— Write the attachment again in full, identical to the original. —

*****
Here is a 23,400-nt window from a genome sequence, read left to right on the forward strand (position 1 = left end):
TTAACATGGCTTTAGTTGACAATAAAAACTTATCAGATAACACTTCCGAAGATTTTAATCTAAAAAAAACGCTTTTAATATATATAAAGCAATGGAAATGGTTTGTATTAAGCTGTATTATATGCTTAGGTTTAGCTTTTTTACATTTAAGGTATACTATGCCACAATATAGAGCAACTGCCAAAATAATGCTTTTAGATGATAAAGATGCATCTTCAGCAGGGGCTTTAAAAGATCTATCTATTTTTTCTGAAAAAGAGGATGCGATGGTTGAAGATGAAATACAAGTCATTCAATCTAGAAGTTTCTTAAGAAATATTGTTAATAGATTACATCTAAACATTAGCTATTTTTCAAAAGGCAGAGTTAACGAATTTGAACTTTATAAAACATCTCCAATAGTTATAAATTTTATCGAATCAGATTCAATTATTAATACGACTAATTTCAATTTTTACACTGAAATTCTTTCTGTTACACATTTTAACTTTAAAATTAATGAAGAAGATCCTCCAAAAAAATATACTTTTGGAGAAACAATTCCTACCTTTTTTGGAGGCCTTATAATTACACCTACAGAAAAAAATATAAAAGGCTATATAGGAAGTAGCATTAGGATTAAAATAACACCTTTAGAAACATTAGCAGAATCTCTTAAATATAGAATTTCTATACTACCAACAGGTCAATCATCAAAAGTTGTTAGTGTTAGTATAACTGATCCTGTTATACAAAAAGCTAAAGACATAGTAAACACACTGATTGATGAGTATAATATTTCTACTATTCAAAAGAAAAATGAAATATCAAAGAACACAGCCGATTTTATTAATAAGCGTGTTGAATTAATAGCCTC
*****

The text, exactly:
Here is a 23,400-nt window from a genome sequence, read left to right on the forward strand (position 1 = left end):
TTAACATGGCTTTAGTTGACAATAAAAACTTATCAGATAACACTTCCGAAGATTTTAATCTAAAAAAAACGCTTTTAATATATATAAAGCAATGGAAATGGTTTGTATTAAGCTGTATTATATGCTTAGGTTTAGCTTTTTTACATTTAAGGTATACTATGCCACAATATAGAGCAACTGCCAAAATAATGCTTTTAGATGATAAAGATGCATCTTCAGCAGGGGCTTTAAAAGATCTATCTATTTTTTCTGAAAAAGAGGATGCGATGGTTGAAGATGAAATACAAGTCATTCAATCTAGAAGTTTCTTAAGAAATATTGTTAATAGATTACATCTAAACATTAGCTATTTTTCAAAAGGCAGAGTTAACGAATTTGAACTTTATAAAACATCTCCAATAGTTATAAATTTTATCGAATCAGATTCAATTATTAATACGACTAATTTCAATTTTTACACTGAAATTCTTTCTGTTACACATTTTAACTTTAAAATTAATGAAGAAGATCCTCCAAAAAAATATACTTTTGGAGAAACAATTCCTACCTTTTTTGGAGGCCTTATAATTACACCTACAGAAAAAAATATAAAAGGCTATATAGGAAGTAGCATTAGGATTAAAATAACACCTTTAGAAACATTAGCAGAATCTCTTAAATATAGAATTTCTATACTACCAACAGGTCAATCATCAAAAGTTGTTAGTGTTAGTATAACTGATCCTGTTATACAAAAAGCTAAAGACATAGTAAACACACTGATTGATGAGTATAATATTTCTACTATTCAAAAGAAAAATGAAATATCAAAGAACACAGCCGATTTTATTAATAAGCGTGTTGAATTAATAGCCTC